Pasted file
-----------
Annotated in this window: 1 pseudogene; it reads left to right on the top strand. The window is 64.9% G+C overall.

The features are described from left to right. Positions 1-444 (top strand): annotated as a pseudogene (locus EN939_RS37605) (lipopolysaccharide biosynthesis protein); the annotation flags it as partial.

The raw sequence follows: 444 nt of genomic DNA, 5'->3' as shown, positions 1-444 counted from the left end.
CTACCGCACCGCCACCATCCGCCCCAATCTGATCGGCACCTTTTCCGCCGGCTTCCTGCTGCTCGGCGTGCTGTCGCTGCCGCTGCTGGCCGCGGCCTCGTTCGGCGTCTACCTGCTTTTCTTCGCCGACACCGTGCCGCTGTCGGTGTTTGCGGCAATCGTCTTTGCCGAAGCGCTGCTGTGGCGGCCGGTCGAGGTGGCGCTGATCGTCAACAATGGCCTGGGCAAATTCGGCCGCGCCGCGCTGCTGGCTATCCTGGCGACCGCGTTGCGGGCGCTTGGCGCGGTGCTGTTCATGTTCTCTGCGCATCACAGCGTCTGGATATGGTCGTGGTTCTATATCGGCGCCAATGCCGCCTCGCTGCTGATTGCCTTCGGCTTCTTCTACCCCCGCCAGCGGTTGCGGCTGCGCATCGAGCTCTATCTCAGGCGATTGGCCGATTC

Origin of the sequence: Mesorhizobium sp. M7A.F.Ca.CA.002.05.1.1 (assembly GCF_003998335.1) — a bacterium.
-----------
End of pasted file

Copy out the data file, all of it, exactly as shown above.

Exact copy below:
Annotated in this window: 1 pseudogene; it reads left to right on the top strand. The window is 64.9% G+C overall.

The features are described from left to right. Positions 1-444 (top strand): annotated as a pseudogene (locus EN939_RS37605) (lipopolysaccharide biosynthesis protein); the annotation flags it as partial.

The raw sequence follows: 444 nt of genomic DNA, 5'->3' as shown, positions 1-444 counted from the left end.
CTACCGCACCGCCACCATCCGCCCCAATCTGATCGGCACCTTTTCCGCCGGCTTCCTGCTGCTCGGCGTGCTGTCGCTGCCGCTGCTGGCCGCGGCCTCGTTCGGCGTCTACCTGCTTTTCTTCGCCGACACCGTGCCGCTGTCGGTGTTTGCGGCAATCGTCTTTGCCGAAGCGCTGCTGTGGCGGCCGGTCGAGGTGGCGCTGATCGTCAACAATGGCCTGGGCAAATTCGGCCGCGCCGCGCTGCTGGCTATCCTGGCGACCGCGTTGCGGGCGCTTGGCGCGGTGCTGTTCATGTTCTCTGCGCATCACAGCGTCTGGATATGGTCGTGGTTCTATATCGGCGCCAATGCCGCCTCGCTGCTGATTGCCTTCGGCTTCTTCTACCCCCGCCAGCGGTTGCGGCTGCGCATCGAGCTCTATCTCAGGCGATTGGCCGATTC

Origin of the sequence: Mesorhizobium sp. M7A.F.Ca.CA.002.05.1.1 (assembly GCF_003998335.1) — a bacterium.